Manchester Arena Inquiry: Guard Did Not Raise Alarm About Bomber Because He Was ‘Scared of Being Branded Racist’
Duncan Gardham, Sky News, October 27, 2020
A security guard who was working on the night of the Manchester Arena attack has told an inquiry he did not raise the alarm about Salman Abedi because he was scared of being “branded a racist”.
Kyle Lawler, then an 18-year-old steward, said he had received training in what to look out for but was “naive” about the possibility of a terrorist incident and believed it “won’t happen to me”.
He failed to alert his control room about bomber Abedi, who was hiding in an area at the back of the City Room foyer, after being told about Abedi six minutes before the explosion.
It was the last chance to stop the audience at the Ariana Grande concert leaving the arena before the blast in May 2017, which killed 22 people.
Mr Lawler told the inquiry Abedi was sitting among a “group of white people” and described his behaviour as “slightly nervous”.
Mr Lawler’s earlier statement was read out in the inquiry, which said: “I was scared of being wrong and being branded a ‘racist’ – if I got it wrong I would have got into trouble. It made me hesitant on what to do by overreacting or judging someone by their race.”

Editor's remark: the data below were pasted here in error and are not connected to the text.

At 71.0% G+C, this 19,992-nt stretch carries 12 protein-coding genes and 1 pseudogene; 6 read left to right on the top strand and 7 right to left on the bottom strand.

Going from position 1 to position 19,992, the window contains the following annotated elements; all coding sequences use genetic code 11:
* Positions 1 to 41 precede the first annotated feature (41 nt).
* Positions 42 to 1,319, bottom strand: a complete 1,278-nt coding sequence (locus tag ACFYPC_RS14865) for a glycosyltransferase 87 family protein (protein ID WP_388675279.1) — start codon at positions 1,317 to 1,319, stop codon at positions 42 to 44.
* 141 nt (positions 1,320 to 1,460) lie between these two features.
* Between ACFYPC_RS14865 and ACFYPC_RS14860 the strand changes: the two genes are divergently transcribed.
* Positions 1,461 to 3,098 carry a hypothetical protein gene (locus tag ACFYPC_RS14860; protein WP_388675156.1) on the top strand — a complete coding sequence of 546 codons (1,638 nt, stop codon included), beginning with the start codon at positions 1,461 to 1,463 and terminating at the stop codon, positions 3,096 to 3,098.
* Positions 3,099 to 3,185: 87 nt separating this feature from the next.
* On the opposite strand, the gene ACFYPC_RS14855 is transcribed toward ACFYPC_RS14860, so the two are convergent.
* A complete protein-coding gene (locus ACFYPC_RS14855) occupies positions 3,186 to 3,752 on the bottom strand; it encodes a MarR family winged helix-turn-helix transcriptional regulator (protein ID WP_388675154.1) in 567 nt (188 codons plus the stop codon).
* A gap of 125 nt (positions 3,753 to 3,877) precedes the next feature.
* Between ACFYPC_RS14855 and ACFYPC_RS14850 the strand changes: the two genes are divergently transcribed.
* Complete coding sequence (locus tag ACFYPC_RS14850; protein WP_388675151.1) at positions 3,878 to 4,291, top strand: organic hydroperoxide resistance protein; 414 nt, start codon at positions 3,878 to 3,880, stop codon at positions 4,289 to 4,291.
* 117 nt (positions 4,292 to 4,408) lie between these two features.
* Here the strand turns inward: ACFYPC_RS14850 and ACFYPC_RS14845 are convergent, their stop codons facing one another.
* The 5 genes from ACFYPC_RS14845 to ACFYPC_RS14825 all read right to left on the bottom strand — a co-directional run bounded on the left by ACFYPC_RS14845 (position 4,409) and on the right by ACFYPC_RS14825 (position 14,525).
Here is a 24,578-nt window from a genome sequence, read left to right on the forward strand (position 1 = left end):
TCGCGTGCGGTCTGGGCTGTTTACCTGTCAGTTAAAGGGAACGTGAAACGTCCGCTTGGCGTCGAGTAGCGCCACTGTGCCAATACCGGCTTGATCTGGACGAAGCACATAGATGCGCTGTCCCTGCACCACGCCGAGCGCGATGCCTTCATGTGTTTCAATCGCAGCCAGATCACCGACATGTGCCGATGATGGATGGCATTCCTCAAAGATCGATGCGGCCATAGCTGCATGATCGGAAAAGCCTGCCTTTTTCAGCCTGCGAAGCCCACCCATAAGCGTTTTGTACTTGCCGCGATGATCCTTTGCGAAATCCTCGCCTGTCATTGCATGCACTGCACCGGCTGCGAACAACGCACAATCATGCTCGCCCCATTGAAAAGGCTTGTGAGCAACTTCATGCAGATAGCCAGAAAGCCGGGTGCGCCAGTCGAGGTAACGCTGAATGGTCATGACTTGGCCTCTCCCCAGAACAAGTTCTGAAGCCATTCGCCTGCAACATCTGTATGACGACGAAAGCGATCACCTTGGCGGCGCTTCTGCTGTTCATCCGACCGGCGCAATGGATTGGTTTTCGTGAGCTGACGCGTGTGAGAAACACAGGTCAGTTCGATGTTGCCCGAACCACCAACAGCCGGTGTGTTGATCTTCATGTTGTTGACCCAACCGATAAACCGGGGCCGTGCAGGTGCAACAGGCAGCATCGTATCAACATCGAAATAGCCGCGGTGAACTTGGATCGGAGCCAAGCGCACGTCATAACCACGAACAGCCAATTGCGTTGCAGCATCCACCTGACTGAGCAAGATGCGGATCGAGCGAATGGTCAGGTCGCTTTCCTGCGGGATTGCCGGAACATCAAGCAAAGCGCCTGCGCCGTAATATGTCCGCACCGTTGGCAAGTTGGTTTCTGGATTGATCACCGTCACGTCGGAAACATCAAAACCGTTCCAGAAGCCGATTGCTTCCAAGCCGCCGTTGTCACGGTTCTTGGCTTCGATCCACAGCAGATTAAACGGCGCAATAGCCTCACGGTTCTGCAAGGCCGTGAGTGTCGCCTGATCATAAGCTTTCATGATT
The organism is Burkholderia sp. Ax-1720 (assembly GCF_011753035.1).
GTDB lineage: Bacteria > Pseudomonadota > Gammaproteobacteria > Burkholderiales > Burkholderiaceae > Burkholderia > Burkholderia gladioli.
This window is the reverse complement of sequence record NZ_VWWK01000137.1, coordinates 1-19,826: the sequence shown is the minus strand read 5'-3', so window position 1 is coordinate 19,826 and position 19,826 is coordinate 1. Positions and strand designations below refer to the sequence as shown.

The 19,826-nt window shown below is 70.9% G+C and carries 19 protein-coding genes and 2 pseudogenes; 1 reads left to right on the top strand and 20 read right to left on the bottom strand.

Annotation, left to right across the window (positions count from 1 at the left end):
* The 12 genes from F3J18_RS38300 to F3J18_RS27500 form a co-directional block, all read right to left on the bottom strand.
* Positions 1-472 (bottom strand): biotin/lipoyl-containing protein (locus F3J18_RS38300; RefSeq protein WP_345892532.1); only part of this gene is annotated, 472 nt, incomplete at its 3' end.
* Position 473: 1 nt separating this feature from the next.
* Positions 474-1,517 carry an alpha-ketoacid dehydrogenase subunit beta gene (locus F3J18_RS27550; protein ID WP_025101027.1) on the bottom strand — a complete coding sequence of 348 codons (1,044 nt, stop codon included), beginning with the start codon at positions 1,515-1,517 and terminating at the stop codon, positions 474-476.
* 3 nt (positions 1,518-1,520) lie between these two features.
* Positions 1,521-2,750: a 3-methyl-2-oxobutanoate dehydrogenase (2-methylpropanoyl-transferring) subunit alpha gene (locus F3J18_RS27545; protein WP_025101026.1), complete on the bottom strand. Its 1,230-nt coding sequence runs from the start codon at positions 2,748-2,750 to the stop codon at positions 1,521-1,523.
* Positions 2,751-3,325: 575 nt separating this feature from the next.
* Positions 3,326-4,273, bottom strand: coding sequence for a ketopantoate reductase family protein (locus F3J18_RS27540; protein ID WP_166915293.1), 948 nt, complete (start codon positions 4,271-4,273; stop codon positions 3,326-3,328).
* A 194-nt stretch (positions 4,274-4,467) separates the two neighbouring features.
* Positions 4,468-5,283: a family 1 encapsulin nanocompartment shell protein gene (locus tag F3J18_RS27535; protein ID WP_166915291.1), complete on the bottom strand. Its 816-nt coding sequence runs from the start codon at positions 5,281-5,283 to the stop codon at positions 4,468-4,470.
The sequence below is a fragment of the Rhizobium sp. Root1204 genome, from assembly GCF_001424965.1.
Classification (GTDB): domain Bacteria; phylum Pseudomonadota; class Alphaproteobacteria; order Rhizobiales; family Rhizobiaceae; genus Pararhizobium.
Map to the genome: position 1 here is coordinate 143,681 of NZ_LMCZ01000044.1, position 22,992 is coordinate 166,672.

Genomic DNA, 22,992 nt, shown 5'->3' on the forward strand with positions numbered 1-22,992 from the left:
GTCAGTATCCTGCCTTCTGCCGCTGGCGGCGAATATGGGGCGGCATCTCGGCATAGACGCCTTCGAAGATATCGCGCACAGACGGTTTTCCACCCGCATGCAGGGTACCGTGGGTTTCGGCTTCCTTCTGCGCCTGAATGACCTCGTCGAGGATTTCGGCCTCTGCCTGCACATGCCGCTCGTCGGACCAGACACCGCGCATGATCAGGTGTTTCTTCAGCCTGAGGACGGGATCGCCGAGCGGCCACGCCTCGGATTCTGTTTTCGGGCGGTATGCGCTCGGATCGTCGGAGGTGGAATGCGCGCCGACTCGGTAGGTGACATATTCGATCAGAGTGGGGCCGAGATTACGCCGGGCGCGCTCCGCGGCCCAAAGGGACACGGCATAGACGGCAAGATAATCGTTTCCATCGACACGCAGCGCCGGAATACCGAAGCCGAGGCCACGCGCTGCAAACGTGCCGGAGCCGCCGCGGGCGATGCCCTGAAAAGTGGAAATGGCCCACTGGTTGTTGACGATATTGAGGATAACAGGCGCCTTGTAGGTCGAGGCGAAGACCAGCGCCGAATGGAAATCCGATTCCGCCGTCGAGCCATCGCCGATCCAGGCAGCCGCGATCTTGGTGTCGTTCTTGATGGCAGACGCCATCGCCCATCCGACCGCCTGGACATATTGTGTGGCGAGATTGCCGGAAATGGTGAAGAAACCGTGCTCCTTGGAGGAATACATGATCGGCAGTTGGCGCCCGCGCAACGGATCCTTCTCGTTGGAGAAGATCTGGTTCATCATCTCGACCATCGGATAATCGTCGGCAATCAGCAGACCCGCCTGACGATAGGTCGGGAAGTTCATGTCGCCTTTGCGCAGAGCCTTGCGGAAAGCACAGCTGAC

Mr Lawler agreed that this was the reason he did not immediately raise any alarm about Abedi.
He also told the inquiry he tried to call his bosses on his radio but could not get through.
Paul Greaney, QC for the inquiry, asked: “When you went to work, were you aware you had to be alert to the material risk of terrorist attack?”
Mr Lawler said: “I think I was quite naive at the time, one of those things where, yes it was a possibility, but it won’t happen to me.
“You see it on the news and it is always not on your doorstep.”
Mr Lawler said he had been working for Showsec – the security contractors at the arena – since leaving school at 16, earning £4.24 an hour, but he had never had to deal with a suspicious person before that evening.
He had heard in briefings that the threat of a terrorist attack was “severe”, meaning an attack was “highly likely”, adding: “The news was heavily reporting on it as well and I went on the ‘gov’ website to gain some knowledge of what this meant.”
Mr Lawler had passed his Security Industry Association training four months before the attack and he was a designated radio holder.
“I didn’t actively go seeking for the more responsibility but Showsec knew that I was always willing to do above and beyond,” he told the inquiry.
Mr Lawler accepted that he had been trained in how to spot similar behaviour to that exhibited by Abedi.
A video called Eyes Wide Open was played, which told stewards what to look out for, and highlighted the threat to concert venues.
It included a case study in which a suspect had been coming in and out and hanging around at a venue for prolonged period.